Breckenridge, Colo. has more than skiing
BRECKENRIDGE, Colo. -- Some mountain towns are touted for their luxury accommodations, fine dining or arts scene. Some are known as the place to go for spas, hiking or biking. Others, golf or world-class fishing.
Breckenridge may have the best combination of all those attributes.
Known for its massive ski resort, Breckenridge also has plenty to offer this time of year, with a wide range of summer and fall activities, reasonable prices and a low-key vibe, all set in the picturesque Colorado Rockies.
"The weather is great, it's clean and it's well-kept, the prices are not exorbitant and you can find anything that you want to do," said Monroe Buford, who's from Gulf Shores, Ala., but has spent summers in Breckenridge with his wife, Sue, since 1994. "It's just an ideal place for people who like to get out of the heat in the summertime."
Located about 90 minutes from Denver, Breckenridge was originally founded as a mining town during the mid-19th century gold rush. It became a resort town in the 1960s with the opening of the ski area, which attracts more than 1 million skiers every year.
Over the years, the town locals call Breck became a summer and fall destination as well, drawing visitors from around the world.
It's easy to see why.
Breckenridge sits along the Blue River, just above where it feeds into Dillon Reservoir, and below the towering 14,000-foot (4,300-meter) peaks of the Ten-Mile Range, so panoramic views are visible from pretty much anywhere in town.
The weather during the summer is nearly perfect during the day and with just-the-right coolness at night, though watch out for the afternoon thunderstorms that often crop up. In the fall, before the first snows arrive in late October, the temperatures are still warm enough for outdoor activities and the nighttime lows above the unbearable range.
Within the town are dozens of shops, a wide variety of restaurants -- from a crepe stand to steaks and seafood -- that offer non-peak season deals and an art district that has the expected high-end galleries along with places that teach classes and have hands-on, take-it-with-you workshops.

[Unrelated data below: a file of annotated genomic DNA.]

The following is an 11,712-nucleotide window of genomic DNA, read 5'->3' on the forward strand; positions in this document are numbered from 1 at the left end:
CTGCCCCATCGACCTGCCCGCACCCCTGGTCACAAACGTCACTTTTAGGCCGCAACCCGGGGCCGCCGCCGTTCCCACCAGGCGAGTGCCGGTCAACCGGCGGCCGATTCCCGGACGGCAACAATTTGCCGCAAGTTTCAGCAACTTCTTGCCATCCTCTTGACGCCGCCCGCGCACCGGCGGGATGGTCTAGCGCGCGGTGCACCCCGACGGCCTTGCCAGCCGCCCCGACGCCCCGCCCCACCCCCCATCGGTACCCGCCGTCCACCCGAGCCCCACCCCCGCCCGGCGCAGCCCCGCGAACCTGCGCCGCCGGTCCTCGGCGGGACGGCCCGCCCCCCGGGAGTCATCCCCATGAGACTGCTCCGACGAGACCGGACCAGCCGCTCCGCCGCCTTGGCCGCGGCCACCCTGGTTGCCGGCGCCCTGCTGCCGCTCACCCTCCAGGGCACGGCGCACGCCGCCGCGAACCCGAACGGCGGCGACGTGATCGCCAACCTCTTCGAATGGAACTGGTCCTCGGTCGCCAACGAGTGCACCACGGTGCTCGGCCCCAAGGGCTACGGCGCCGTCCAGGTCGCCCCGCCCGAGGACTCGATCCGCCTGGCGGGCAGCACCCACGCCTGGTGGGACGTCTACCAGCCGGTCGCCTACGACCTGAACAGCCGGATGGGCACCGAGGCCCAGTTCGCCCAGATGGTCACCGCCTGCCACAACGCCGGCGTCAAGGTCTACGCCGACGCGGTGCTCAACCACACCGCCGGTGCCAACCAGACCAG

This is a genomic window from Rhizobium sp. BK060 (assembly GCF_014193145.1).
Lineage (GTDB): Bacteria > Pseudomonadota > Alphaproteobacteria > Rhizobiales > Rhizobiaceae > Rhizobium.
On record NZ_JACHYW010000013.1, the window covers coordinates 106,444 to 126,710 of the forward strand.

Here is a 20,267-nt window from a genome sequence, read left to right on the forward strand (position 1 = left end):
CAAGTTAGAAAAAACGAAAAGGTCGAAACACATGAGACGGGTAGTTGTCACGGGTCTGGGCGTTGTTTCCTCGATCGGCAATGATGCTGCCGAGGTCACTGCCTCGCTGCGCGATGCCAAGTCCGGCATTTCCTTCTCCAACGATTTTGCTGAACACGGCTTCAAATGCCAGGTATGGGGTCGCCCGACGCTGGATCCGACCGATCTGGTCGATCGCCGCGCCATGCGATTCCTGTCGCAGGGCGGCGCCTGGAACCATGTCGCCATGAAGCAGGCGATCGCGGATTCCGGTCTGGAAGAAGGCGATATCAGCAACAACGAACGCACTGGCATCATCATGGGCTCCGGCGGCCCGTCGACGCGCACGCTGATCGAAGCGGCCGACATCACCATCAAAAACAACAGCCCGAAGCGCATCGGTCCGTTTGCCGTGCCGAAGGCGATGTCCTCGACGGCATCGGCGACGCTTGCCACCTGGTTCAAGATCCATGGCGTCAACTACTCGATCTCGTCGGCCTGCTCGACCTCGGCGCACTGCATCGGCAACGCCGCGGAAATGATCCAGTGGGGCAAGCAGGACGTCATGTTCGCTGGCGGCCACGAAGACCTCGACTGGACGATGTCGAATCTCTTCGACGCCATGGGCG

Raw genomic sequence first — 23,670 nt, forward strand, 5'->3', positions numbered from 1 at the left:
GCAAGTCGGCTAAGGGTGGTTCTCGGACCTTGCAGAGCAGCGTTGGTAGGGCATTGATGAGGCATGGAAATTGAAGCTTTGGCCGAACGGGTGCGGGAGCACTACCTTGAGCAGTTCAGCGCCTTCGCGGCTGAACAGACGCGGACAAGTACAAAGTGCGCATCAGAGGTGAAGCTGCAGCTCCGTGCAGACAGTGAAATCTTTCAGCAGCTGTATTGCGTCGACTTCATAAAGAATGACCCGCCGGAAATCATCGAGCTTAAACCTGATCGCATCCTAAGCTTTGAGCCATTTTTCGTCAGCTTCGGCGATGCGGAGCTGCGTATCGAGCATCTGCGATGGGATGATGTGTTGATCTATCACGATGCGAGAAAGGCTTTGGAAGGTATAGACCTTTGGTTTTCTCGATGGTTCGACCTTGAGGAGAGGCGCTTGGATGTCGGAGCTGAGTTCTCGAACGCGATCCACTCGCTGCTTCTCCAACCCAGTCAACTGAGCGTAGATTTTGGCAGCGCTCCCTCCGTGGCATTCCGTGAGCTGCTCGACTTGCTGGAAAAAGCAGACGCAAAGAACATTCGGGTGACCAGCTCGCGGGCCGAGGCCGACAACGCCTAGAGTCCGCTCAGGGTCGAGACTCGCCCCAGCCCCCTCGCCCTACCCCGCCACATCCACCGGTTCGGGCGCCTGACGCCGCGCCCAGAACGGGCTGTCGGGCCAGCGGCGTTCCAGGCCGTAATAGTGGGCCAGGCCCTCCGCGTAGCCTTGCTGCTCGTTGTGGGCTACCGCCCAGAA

And the locals don't act like locals. Friendly and laid-back, they give off a "You're-one-of-us" vibe to visitors instead of treating them like trespassers.
"It's a very, local, homey feel," said Jessie Unruh of GoBreck, also known as the Breckenridge Resort Chamber, which helps promote tourism. "We treat everybody, the locals, visitors, like family and go out of our way to help people out. There's nothing better than coming to a town and doing what the locals do instead of just wandering around and hoping you'll find something interesting to do."
Hiking and biking trails crisscross the mountains and families often ride cruiser bikes to get around town.
The Blue River is a great place to fish and the waters below Dillon Dam are some of the best in the state for trout and kokanee salmon during their annual run. The lake is great for sailing or riding in pontoon boats, and there are numerous golf courses to choose from, including the Jack Nicklaus-designed Breckenridge Golf Club on the north side of town.
There's also the Breckenridge Summer Fun Park at the top of the gondola, featuring a mountain roller coaster, slides and a chair lift ride to above 11,000 feet (3,350 meters) for scenic views.
For the adventurous types, there's rock climbing and rafting, and, to recover, numerous spa options around town that offer deals during the summer.
And for something a little different, Snow Cap Sled Dogs -- http://www.snowcapssleddogs.com/ -- offers summer dog sled rides that include a tour of the compound, meet and greet with their huskies and a tow through the woods with one of their teams.
"We mainly go hiking these days, but there are so many things that you can do around town and most them you can do them all in one day," said Buford. "It's a great place to go for the summertime."
TALK TO US
If you'd like to leave a comment (or a tip or a question) about this story with the editors, please email us. We also welcome letters to the editor for publication; you can do that by filling out our letters form and submitting it to the newsroom.